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I never saw an episode of Cheers -- the show was before my time -- but I get the gist, as I've heard the theme song. It's a place where you can feel at home, where "everybody knows your name, and they're always glad you came." With this in mind, I consider Starlite San Diego to be my "Cheers."

Image Holly Golightly (High West Western Oat Whiskey, Sapling Maple Liqueur, Angostura Bitters, Carpano Antica Vermouth)

Us Norms and Cliffs know that the best time to "take a break from all our worries" at Starlite is during off-peak hours. It doesn't matter how many people know your name when a place is packed on a Friday or Saturday night -- you're not getting a table, and that's the way it should be: first come first served, everyone is equal. I prefer quieter times, when instead of focusing on the scenesters in all their hip and creative regalia, I can concentrate on a well-crafted cocktail and Chef Kathleen Wise's ever changing fresh and locally-sourced culinary creations.

Sunday brunch (with my go-to cocktail, the Holly Golightly) is a soothing and satisfying way to slow to a stop at the end of a freeway-frenetic weekend. The best way to start off brunch with a group of friends is coffee and an order or two of the crullers -- dense and not-too-sweet donuts created by pastry chef Mandy Hendricks.

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On our most recent brunch visit, David and I brought along a few friends from out of town. I'm not a breakfasty-egg person, so my brunch pick is also my late-night-dinner pick, which is the Starlite Burger. Brandt beef, gruyere cheese, and caramelized onions on a brioche bun. The only difference between the burger at brunch and at night is that instead of fries, this one is served with hot, crispy-on-the-outside, soft-on-the-inside potatoes, which are more "home fries" than shoestring.

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David got the Chorizo and Eggs with housemade chorizo, which he described as "mild but enjoyable." It's served with sour cream, potatoes, and tortillas. One of our friends had the same dish. She described it in one word: "Yum."

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Another friend ordered the daily special: Fig-stuffed French Toast (vanilla scented French toast stuffed with fig jam and cream cheese, served with real maple syrup and whipped butter), with a side of "Kathleen's housemade sausage." The rest of us didn't get a taste, it was gone so quickly, but my friend exclaimed several times how surprised she was that there could be so many different flavors in the sausage patty. She also pointed out her surprise at how tender and juicy it was, rather than the dry piece of meat she'd usually expect. "I wish I could just order a plate full of these," she said.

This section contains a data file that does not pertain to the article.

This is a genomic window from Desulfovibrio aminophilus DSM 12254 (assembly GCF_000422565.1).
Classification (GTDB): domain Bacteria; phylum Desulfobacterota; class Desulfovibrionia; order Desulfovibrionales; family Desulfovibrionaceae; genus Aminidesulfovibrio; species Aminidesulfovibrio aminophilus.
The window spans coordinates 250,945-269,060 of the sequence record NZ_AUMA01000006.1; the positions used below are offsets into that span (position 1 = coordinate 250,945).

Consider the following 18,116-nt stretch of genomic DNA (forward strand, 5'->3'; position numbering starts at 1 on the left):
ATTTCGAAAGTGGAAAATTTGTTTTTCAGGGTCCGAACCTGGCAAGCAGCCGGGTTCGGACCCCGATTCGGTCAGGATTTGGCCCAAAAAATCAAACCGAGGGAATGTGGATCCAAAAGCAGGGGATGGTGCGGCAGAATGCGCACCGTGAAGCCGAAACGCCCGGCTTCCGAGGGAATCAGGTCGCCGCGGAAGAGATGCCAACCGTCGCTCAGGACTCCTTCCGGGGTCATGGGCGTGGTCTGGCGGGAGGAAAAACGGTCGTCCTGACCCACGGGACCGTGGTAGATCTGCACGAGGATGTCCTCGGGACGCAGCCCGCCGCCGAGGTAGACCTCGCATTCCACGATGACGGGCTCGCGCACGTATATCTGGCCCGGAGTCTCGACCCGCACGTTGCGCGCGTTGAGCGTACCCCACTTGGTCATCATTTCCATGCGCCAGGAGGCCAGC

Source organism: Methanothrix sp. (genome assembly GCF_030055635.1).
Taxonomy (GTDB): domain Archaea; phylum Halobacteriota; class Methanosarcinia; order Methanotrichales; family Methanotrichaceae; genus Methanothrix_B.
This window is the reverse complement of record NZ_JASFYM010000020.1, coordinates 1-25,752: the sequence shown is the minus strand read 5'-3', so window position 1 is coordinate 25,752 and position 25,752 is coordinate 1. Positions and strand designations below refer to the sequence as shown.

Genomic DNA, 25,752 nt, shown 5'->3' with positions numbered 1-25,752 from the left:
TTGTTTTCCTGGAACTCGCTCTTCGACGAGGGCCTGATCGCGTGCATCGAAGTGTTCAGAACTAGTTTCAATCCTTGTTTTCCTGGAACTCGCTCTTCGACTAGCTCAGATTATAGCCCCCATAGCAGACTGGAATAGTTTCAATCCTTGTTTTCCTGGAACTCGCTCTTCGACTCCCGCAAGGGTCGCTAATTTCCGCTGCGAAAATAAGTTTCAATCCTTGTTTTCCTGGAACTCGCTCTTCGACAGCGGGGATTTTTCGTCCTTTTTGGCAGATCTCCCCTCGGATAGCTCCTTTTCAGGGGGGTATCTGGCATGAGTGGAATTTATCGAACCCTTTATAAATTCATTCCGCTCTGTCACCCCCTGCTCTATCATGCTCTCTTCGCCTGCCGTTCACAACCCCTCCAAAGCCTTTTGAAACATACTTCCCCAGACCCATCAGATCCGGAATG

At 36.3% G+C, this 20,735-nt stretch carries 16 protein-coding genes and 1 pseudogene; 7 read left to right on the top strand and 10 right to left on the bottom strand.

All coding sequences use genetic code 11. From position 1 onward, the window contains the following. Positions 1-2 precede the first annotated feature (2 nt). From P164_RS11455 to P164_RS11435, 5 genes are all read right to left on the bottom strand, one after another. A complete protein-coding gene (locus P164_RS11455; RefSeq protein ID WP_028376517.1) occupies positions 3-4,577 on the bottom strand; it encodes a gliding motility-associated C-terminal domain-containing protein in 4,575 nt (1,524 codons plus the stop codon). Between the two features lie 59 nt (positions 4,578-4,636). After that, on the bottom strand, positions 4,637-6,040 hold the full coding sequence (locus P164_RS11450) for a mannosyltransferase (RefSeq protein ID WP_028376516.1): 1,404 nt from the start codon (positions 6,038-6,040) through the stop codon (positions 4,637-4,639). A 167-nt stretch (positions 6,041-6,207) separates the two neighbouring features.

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When it comes to dinner, our favorite night is Tapas Tuesday. Each week, Chef Kathleen devises a special menu of $6 small plates ($15 for three). When most people are settling into their week and staying at home, David and I seize the opportunity to grab a seat at the bar, where we can chat with Braden, Jack or Dmitri; or take a table, so we can catch up with Colleen or Jose. Either way, we are always visited by another friendly face -- Roy the manager, who bustles from bar to table to patio and back again.

On a frigid night during the recent cold snap, David and I made the short drive (we'd usually walk, but I don't do outside below 40 degrees) for Tapas Tuesday. It was Roy who recommended the "Hearty Beef & Vegetable Soup," served with sour cream & Worcestershire salt. Paired with a smooth and balanced hot toddy that Jack whipped up for me, I went from shivering beneath a scarf and hood to slowly unwrapping myself as I warmed from the inside.

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The Moroccan Style Flatbread with spiced carrot puree, charred cauliflower, and sweet pickled raisins was pleasantly crispy and covered in cool textures and flavors.

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My favorite bite of the evening was an item on the regular menu. The vegetarian dishes change more frequently than the seasons, so when I see a new one, I don't miss the opportunity to taste it -- it is here that Chef Kathleen truly shines, as it is with the seasonal veggies that she gets her most creative (as with the Moroccan flatbread). This dish was a Broccoli Pot Pie, with flaky pastry blanketing broccoli in a cheddar beer sauce, served with a walnut beet salad on the side. Though it appeared small when it arrived, the ramekin was packed so tight with rich flavors that, despite my best efforts, I was unable to finish it.

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If you ever spot me in this food and drink haunt, be sure to raise your glass in my direction and say, "Cheers!"

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